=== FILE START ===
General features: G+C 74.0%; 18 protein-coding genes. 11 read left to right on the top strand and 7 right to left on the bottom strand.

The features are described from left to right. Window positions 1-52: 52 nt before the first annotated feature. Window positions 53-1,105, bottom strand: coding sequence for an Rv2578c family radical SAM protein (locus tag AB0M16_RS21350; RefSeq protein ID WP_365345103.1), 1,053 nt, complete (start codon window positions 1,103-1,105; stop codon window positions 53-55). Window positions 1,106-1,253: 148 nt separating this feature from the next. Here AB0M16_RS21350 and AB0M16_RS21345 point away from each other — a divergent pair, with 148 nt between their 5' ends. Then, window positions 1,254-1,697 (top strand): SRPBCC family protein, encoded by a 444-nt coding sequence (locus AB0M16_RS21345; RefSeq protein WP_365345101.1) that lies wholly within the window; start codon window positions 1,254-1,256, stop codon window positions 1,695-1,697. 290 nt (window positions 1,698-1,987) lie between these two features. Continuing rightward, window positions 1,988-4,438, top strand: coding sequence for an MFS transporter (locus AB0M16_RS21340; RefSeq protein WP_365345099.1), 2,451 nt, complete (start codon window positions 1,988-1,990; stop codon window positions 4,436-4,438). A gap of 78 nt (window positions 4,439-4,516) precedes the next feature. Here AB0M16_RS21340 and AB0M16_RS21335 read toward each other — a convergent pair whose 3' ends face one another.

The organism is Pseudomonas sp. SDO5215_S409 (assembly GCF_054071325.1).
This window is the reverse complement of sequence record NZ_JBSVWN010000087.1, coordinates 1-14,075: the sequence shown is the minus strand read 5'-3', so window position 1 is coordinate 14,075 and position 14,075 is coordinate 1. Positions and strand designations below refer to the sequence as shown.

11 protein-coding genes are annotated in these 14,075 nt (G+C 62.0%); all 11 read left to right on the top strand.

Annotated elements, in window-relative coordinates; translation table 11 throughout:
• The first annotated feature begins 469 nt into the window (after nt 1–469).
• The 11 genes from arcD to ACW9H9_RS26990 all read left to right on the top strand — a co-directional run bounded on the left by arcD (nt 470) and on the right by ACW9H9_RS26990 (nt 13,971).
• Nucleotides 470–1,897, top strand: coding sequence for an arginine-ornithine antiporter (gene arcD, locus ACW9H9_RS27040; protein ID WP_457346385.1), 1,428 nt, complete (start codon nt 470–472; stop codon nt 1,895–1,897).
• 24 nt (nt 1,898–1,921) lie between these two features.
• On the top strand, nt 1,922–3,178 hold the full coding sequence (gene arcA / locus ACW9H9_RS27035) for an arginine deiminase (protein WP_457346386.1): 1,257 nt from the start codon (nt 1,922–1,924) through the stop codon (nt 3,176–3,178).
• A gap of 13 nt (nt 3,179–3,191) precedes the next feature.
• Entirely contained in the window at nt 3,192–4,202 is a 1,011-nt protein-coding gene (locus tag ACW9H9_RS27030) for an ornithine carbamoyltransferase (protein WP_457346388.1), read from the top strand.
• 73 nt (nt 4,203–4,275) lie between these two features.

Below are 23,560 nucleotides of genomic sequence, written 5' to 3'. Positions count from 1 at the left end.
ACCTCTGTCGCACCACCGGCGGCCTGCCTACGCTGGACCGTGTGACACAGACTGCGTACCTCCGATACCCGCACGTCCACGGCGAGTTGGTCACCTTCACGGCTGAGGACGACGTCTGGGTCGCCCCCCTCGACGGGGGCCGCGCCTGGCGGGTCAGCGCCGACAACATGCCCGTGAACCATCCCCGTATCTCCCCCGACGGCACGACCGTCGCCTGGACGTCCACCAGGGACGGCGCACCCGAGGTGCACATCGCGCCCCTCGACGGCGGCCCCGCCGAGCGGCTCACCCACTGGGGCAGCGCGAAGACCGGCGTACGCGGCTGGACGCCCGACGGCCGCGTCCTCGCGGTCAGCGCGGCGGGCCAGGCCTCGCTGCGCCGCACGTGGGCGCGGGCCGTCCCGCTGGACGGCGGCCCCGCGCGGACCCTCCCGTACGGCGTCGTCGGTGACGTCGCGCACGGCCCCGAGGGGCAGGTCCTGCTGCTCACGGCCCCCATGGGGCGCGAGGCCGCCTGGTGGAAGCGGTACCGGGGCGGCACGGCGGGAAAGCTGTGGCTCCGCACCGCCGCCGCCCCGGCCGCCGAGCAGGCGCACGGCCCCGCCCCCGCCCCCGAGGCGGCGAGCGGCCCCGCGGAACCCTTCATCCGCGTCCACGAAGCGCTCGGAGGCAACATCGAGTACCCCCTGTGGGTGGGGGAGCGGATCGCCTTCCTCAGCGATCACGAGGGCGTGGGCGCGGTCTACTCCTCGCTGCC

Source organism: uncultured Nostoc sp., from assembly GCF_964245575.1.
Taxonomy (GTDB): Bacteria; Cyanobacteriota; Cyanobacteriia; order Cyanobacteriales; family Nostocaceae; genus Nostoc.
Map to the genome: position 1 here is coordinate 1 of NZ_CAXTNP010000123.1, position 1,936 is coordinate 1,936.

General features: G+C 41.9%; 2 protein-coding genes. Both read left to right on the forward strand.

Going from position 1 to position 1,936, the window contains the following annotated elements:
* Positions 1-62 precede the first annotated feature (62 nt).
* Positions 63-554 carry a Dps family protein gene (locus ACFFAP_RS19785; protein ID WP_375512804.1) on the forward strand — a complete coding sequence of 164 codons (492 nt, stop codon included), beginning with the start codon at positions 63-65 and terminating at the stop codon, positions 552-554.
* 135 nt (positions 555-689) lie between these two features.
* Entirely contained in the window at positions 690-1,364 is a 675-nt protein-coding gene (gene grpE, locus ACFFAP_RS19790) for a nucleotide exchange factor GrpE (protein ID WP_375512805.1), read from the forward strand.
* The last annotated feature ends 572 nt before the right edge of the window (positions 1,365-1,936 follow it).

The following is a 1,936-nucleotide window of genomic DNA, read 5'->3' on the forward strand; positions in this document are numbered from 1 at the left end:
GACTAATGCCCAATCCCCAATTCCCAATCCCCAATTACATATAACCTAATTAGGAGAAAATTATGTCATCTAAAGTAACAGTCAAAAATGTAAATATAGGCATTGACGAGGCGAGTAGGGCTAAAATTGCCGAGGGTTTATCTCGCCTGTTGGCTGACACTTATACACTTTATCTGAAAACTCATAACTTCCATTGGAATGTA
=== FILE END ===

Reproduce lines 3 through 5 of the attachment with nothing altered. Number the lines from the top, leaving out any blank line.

The organism is Pseudomonas sp. SDO5215_S409 (assembly GCF_054071325.1).
This window is the reverse complement of sequence record NZ_JBSVWN010000087.1, coordinates 1-14,075: the sequence shown is the minus strand read 5'-3', so window position 1 is coordinate 14,075 and position 14,075 is coordinate 1. Positions and strand designations below refer to the sequence as shown.

11 protein-coding genes are annotated in these 14,075 nt (G+C 62.0%); all 11 read left to right on the top strand.